The Group asked about the rates of Council Tax charged and support available for owners. The Revenues and Benefits Principal Officer explained that the Council levied a 50% charge for properties that became unfurnished for 28 days rising to a full charge for up to two years. He said that the Council offered a S13A relief application for owners experiencing exceptional circumstances. The Empty Homes Officer said that the Council carried out extensive research and would tailor its approach for each property and while the Council did not provide financial aid he would signpost to relevant support and associations where applicable, including both internal departments and external organisations. 


In relation to the percentage of the premium income received by the Council, the Revenues and Benefits Principal Officer explained that this was determined by the level of precept allocation retained by the Council and similarly for parish councils also.


The Group referred a property becoming classified as empty after six months and thought that this could be due a variety of reasons, such as for renovations. The Empty Homes Officer confirmed that whilst he would write to the owners of the property to ask if they required any assistance, these properties would go the bottom of the list and would only become a priority if still empty after a long period of time.


In relation to furnishing a property to avoid classification as an empty home, the Empty Homes Officer said that it would be possible for the Council to investigate and argue at court that it had been furnished for that reason only.


In response to a question about Empty Dwelling Management Orders (EDMO) theEmpty Homes Officer said that an EDMO was one of a selection of tools available to the Council and the only one specifically designed for empty homes compared to others which came, for example, from planning and housing legislation. He explained that to qualify for an EMO a property had to have been empty for two years and would then need to be refurbished by the Council at its own cost, with costs only recoverable within a seven year period. The Empty Homes Officer said that if the Council thought it unlikely that the rental income within the seven year period would cover the refurbishment costs the Council would look to take a different approach.


The Chair asked about interaction with the Planning Department and the Empty Homes Officer said that he would get involved when there was an issue with a property and when planning permission had been granted but not started, that he could contact the owner to see if they were experiencing any problems and with owners’ permission could discuss the application with the Planning Team.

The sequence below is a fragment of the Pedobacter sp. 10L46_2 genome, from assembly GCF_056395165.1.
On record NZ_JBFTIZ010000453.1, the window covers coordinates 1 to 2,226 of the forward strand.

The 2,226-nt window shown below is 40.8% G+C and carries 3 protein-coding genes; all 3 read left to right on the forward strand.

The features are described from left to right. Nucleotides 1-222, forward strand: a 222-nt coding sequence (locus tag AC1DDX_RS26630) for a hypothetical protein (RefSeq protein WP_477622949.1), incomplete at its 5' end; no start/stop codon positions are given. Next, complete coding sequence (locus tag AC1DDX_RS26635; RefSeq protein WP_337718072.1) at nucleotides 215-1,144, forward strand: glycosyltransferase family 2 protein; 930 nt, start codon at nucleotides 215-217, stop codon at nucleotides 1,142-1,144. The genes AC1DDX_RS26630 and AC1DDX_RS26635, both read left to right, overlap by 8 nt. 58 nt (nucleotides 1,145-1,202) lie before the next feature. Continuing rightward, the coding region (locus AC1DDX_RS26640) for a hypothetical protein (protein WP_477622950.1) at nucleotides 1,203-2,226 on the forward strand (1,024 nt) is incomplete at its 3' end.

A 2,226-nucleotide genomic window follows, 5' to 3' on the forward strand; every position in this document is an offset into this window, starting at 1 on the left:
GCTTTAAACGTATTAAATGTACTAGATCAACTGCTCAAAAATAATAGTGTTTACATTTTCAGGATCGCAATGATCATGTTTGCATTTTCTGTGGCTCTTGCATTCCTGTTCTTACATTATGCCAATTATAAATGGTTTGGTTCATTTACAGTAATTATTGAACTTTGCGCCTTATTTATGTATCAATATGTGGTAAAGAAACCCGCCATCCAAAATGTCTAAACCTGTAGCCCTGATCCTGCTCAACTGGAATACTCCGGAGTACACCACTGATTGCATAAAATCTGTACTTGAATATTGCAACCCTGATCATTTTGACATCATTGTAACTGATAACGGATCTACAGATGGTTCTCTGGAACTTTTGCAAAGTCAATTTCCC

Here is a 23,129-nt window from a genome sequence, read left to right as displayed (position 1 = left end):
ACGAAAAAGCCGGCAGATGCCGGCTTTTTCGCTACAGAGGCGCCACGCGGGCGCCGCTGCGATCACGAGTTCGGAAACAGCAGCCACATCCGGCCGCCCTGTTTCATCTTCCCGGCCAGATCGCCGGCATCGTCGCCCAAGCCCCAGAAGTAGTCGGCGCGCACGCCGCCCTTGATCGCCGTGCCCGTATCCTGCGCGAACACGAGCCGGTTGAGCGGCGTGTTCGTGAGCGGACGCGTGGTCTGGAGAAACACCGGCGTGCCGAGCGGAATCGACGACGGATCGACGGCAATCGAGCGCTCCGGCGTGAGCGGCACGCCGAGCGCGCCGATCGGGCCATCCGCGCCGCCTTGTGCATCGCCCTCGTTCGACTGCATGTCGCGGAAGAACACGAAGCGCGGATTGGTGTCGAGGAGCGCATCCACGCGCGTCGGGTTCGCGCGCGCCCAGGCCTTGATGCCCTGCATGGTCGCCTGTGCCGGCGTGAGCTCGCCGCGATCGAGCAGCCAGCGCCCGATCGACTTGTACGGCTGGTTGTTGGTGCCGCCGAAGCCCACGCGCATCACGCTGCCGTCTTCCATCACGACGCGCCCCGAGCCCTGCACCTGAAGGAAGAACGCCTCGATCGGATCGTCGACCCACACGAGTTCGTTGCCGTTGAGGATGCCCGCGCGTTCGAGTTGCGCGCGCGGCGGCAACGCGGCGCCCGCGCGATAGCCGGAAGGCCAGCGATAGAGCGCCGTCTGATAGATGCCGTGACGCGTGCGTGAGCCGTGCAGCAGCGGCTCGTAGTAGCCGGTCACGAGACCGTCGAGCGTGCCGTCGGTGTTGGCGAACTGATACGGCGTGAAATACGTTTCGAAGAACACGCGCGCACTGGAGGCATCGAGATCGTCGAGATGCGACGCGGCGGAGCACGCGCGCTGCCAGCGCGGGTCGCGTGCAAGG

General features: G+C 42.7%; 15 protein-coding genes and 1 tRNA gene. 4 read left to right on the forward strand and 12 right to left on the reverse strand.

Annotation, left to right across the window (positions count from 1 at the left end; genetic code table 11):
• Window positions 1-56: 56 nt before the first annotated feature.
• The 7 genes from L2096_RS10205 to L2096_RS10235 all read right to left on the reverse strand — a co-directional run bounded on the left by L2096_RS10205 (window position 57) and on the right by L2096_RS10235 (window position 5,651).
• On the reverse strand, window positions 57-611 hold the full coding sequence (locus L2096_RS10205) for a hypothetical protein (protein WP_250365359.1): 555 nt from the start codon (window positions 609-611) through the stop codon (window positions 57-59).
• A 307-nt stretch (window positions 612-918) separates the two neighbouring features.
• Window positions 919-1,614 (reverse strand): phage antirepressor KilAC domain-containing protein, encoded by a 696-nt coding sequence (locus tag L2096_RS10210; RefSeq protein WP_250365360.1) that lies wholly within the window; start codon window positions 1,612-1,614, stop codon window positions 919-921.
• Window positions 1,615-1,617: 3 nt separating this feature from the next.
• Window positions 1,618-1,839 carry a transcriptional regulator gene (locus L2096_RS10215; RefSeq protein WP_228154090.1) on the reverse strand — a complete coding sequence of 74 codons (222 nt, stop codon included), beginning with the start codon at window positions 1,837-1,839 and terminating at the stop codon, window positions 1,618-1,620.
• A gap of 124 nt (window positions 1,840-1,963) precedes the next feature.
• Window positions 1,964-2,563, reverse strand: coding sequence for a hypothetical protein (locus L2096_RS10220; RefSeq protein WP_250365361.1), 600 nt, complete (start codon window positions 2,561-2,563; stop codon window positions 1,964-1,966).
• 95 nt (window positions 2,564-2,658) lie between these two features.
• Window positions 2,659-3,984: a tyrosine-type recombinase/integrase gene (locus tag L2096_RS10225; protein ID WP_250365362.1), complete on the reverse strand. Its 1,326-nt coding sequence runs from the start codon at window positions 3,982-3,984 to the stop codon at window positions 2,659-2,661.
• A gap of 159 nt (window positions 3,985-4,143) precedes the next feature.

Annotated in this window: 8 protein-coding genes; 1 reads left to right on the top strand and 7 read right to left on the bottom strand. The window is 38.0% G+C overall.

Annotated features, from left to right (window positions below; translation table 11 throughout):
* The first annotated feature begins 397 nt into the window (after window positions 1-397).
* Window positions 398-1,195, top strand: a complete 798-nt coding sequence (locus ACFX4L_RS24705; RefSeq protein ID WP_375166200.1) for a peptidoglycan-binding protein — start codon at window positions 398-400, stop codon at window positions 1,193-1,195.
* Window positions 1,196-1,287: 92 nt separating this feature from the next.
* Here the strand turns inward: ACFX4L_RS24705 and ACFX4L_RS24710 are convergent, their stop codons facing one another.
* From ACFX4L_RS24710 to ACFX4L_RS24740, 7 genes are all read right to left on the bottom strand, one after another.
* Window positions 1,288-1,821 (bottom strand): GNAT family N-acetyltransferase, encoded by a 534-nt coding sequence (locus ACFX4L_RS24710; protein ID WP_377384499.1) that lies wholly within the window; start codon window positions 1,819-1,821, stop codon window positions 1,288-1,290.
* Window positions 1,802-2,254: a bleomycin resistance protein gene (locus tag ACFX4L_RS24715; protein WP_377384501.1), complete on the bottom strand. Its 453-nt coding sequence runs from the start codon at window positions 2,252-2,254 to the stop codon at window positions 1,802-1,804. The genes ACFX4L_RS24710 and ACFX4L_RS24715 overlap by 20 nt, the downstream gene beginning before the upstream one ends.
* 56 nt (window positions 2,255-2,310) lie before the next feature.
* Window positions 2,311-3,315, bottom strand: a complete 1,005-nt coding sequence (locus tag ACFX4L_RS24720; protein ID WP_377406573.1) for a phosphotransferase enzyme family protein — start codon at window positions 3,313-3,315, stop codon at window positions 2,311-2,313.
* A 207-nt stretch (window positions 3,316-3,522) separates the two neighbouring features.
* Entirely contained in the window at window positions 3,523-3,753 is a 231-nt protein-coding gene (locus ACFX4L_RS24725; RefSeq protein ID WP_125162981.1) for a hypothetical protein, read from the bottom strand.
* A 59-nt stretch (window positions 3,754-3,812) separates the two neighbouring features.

In relation to the website the Empty Homes Officer confirmed that it was continually reviewed and updated but said that it was hard to know how many people were using it. In relation to it generating referrals, the Group were informed that information was received through a wide variety of routes and sources, including Councillors, residents and partner agencies, often triggered by social media communications and it was noted that 99% of complaints were about properties already known to the Council.


In relation to a decrease in empty homes compared to an increase in charges, the Revenues and Benefits Principal Officer explained that this was due to changes in legislation increasing the premium chargeable.


The Group asked about comparative data from before Empty Homes Strategy to now and the Empty Homes Officer said that prior to 2019 the Council would respond to specific complaints about specific properties, such as to deal with vermin, with no longer term involvement specifically related to the property being empty. The Group was informed that the Council was now able to investigate deeper and have longer term involvement focussed on resolving the empty home rather than just the initial short-term problem.


In relation to probate, the Group was informed that the Council would only become involved six months after a property had gone through probate and recognised that it was important to be sensitive to emotional attachment to a property and to take care in exploring future intentions for the property.


Councillor Billin asked whether the Strategy could place greater emphasis on the fact that the Strategy would resolve housing need. 


Members of the Group noted the complexity of some empty homes cases and the time involved and suggested that increasing the amount of resource allocated to this work, perhaps by making the post fulltime, could increase the number of houses brought back into occupation. The Group suggested that the additional resource would generate more revenue for the Council than it would cost. In response, the Service Manager for Neighbourhoods suggested that rather than the Group proposing a full time post he would feedback that the Group would like to see more empty homes dealt with in a quicker timescale and that the Group understood this would need additional resourcing but would need to be considered in the overall priorities of the council and resources available and reminded members that this was a discretionary service.


The Chair summarised that the Group had reviewed and considered the questions set out in the report and had discussed the potential changes to the law for empty home premiums.


The Chair highlighted that the Group asked the Council to consider its resourcing for work on empty homes to review how it could increase the number of properties that could be brought back into occupation more quickly. The Chair asked for feedback to be provided to the Group.


It is RESOLVED that Communities Scrutiny Group considered and provided feedback on the information provided to shape forthcoming revisions to the Empty Homes Strategy.